Northern Ireland

Presbyterian Mutual Society: £25m bailout unlikely to be repaid

The Presbyterian Church's Assembly Buildings in Belfast Image copyright Benkrut
Image caption The Presbyterian Church made a £1m loan to the PMS and it too is unlikely to be paid back

Stormont funds of £25m that were used to bail out savers in the failed Presbyterian Mutual Society (PMS) are unlikely to be paid back.

The PMS went into administration at the height of the financial crisis in 2008.

Its members were partially bailed out with £225m of public money, which included a £25m interest-free loan from Stormont.

It was to be repaid if the PMS's assets recovered sufficiently in value but that has not happened.

Some larger investors in the PMS also face substantial losses as it is unlikely there will be money to make deferred payments to them.

The bulk of the state bailout - £175m - is being repaid through annual instalments and is likely to be settled in full by November 2020.

Lost access to savings

The rest of the bailout was in two £25m tranches - one treated as grant expenditure and the other that was intended to be repayable.

A note in the Department for the Economy's accounts states that the "interest-free loan of £25m is unlikely to be recovered" and its value has been written down to £0.

Image caption Rev Trevor Gribben said the Presbyterian Church hopes more money will be available for PMS investors

The society was forced into administration after a run on withdrawals when members realised it was not covered by new government deposit guarantees.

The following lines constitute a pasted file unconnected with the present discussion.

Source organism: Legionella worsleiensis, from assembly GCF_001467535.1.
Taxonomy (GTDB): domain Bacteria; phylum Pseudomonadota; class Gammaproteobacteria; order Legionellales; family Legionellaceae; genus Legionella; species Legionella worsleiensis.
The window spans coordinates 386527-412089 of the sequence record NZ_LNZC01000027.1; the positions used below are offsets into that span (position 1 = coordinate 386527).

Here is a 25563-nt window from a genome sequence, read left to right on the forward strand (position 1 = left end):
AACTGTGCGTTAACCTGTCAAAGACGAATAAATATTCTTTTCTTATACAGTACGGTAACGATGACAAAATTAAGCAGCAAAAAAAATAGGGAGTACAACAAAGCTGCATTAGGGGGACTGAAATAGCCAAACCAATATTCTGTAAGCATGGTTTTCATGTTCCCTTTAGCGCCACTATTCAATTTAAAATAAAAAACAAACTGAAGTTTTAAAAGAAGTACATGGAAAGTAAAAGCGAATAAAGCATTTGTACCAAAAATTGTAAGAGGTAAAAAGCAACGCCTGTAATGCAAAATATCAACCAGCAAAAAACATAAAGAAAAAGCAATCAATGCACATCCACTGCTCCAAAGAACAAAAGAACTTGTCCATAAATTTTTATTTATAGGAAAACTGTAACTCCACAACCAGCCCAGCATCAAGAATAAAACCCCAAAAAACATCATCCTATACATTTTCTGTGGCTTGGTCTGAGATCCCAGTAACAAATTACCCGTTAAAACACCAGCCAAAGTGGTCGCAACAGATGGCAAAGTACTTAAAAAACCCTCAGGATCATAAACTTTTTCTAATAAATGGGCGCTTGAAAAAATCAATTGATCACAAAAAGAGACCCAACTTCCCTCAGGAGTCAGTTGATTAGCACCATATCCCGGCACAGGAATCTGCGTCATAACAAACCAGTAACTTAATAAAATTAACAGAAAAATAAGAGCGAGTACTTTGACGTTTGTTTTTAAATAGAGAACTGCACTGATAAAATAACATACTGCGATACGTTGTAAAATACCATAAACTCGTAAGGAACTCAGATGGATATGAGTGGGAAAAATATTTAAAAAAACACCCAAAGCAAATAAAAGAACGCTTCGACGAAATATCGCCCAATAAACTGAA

Nearly 10,000 Presbyterians lost access to their savings.

The bailout allowed for smaller savers, who invested less than £20,000, to get almost all of their money back in 2011.

Larger investors got 85% of their funds, with the remaining 15% deferred, dependent on the disposal of PMS properties and other assets.

The latest accounts of the PMS put those deferred sums at almost £47m.

'Hope for investors'

The Presbyterian Church also made a £1m loan to the bailout and it too is unlikely to be paid back.

The latest accounts of the PMS say: "Currently there is no repayment anticipated to any other class of long-term creditor, other than Department for the Economy, and it is not considered likely that this position will materially change within the period to November 2020."

Rev Trevor Gribben, the clerk of the General Assembly of the Presbyterian Church, said the church still hopes there will be more money for the investors.

Image caption Some larger investors in the PMS face substantial losses

"When that court-approved scheme was set up eight years ago, it was designed to ensure that smaller PMS savers, many of whom were vulnerable, would receive almost all of their savings back and the scheme has enabled that to happen," he said.

"This was only possible through UK government loans of some £225m."

'No scheme extension'

He added: "As a denomination, and recognising that many of our members were greatly affected by the collapse, the Presbyterian Church contributed a loan of £1m to the scheme.

"At the time, the church always recognised that its £1m loan would be the very last repayment to be made, acknowledging that it was more important for savers to receive the remainder of their investment at the end of the ten-year period.

"While we recognise that a substantial proportion of the government loan had to be repaid first, and we are led to believe that it is on course to being repaid, we would hope that there still would be some payments by the end of the wind-up scheme in 2021 to those savers who still have not received all of their investment back."

The Department for the Economy said the decision to bail out the PMS was taken by the government and it was considered the preferred route "to maximise the return to shareholders and depositors".

It also said there was no plan to extend the duration of the bailout scheme.

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